NEWS
By Brittany Levine, brittany.levine@latimes.com | November 16, 2013
A councilman from Glendale's sister city in Japan tried to convince city officials to remove a statue in Central Park honoring women forced into prostitution during World War II by the Japanese Army in a closed-door meeting at City Hall Friday. His plea came during the first face-to-face meeting between officials from both cities since Glendale installed the controversial statue in July, prompting Higashiosaka officials to consider dissolving the 50-year sister-city relationship.
NEWS
By Brittany Levine, brittany.levine@latimes.com | November 6, 2013
About 20 Korean Americans protested on Tuesday against Mayor Dave Weaver's recent critiques of a memorial in Central Park that honors women taken as sex slaves by the Japanese Army during World War II. VIDEO: Weaver tells Japanese media he disagrees with 'Comfort Women' statue The protesters held up signs that read “Glendale Small City Big Heart” and “End Sexual Violence Against Women” outside City Hall. During the council meeting, several protesters said they were disappointed that the mayor would tell Japanese reporters and his counterpart at Glendale's sister city in Japan that the 1,110-pound statue honoring so-called comfort women should not have been erected.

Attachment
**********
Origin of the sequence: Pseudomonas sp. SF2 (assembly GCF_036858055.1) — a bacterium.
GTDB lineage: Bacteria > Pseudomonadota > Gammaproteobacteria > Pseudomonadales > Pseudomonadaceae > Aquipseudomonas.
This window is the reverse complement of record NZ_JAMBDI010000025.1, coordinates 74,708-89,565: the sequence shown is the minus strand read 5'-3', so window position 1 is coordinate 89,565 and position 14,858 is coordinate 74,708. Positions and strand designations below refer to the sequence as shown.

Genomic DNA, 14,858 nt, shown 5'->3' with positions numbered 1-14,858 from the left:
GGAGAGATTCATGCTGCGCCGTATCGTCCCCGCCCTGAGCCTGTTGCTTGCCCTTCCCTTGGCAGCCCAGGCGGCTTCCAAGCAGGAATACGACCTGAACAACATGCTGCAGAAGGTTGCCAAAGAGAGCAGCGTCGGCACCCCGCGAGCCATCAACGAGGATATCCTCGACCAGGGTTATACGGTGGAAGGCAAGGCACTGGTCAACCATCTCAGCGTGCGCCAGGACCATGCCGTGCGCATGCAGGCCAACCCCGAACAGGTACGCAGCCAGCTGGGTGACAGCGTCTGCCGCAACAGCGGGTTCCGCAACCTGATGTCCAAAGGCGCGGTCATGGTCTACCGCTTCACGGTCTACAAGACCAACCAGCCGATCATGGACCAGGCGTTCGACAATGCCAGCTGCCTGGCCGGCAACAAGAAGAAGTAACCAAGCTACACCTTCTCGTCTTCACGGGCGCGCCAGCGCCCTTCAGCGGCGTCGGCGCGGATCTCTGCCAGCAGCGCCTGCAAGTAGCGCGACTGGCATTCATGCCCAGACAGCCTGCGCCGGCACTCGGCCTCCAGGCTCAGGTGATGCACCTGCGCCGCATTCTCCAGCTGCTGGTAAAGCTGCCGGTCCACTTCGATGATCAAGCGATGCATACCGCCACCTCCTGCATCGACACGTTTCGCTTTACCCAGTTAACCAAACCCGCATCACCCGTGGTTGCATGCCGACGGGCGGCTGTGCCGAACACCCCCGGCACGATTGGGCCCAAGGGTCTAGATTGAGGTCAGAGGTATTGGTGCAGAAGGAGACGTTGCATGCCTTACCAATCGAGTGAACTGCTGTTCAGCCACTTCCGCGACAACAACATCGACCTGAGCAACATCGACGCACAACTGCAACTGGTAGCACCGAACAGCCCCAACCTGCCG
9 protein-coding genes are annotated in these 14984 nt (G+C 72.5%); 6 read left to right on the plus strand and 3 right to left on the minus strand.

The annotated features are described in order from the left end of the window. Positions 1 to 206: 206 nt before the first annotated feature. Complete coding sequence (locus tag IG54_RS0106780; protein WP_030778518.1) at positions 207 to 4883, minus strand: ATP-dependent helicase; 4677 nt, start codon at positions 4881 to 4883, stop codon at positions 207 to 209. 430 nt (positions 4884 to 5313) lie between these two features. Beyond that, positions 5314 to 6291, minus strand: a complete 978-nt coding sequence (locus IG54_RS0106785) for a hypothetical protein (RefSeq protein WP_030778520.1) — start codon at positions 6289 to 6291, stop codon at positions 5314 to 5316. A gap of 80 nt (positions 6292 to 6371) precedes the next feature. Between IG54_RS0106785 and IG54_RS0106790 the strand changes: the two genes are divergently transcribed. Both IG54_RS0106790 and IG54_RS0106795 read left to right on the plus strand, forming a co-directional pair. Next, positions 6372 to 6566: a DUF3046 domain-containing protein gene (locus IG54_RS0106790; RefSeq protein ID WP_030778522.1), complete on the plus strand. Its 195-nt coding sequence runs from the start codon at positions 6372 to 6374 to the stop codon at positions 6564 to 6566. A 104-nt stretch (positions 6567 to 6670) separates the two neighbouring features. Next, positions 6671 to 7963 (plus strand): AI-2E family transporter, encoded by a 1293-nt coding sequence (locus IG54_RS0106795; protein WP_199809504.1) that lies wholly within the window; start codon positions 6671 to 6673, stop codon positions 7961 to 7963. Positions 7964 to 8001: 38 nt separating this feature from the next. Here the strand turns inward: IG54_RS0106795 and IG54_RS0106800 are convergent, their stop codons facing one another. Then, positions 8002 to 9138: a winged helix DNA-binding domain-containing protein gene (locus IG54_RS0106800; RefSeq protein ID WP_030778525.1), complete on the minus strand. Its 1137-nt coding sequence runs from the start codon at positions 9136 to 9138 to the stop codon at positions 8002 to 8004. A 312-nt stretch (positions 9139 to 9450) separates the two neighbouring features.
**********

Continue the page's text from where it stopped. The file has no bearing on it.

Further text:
NEWS
October 18, 2013
Re: “Mayor reopens statue tiff,” Oct. 3. I hold the Glendale News-Press' accuracy by my score quite high. Then we learn things by the spoken word of others and the age-old game of “telephone” steps in. The greater the number of “telephone” connections, the less likely that accuracy will prevail. So when I read a story concerning how the mayor of Glendale found his way to a reporter from a “far right” channel I am already going “huh?” Now the lead to this front-page article was “Glendale was wrong to install controversial monument honoring Korean sex slaves taken by the Japanese Army during World War II, Mayor Dave Weaver said.” Mayor Weaver upheld the facts that these women were taken by the Japanese Army and that they were sex slaves.
NEWS
October 3, 2013
Glendale was wrong to install a controversial monument honoring Korean sex slaves taken by the Japanese Army during World War II, Mayor Dave Weaver said during an interview published Monday on a Japanese television station's YouTube channel . “We opened a beehive, a hornet's nest,” he told Channel Sakura. “We just shouldn't have done it.” VIDEO: Glendale Mayor disagrees with 'comfort women' statue decision The statue - the first on the West Coast honoring so-called comfort women on public property - thrust Glendale into a controversy that has been stoked thousands of miles away.
NEWS
July 18, 2013
The denial of the facts regarding the Comfort Women is an affront to all these women of the occupied Asian countries. Our house and whole blocks in the neighborhood were confiscated to become a barbed-wire enclosure for the Japanese army's houses of leisure that were occupied by Comfort Women. This occurred during the occupation of Surabaya (Java-Indonesia) during World War II. I applaud the Glendale City Council for approving this long overdue monument. R. van der Werff Glendale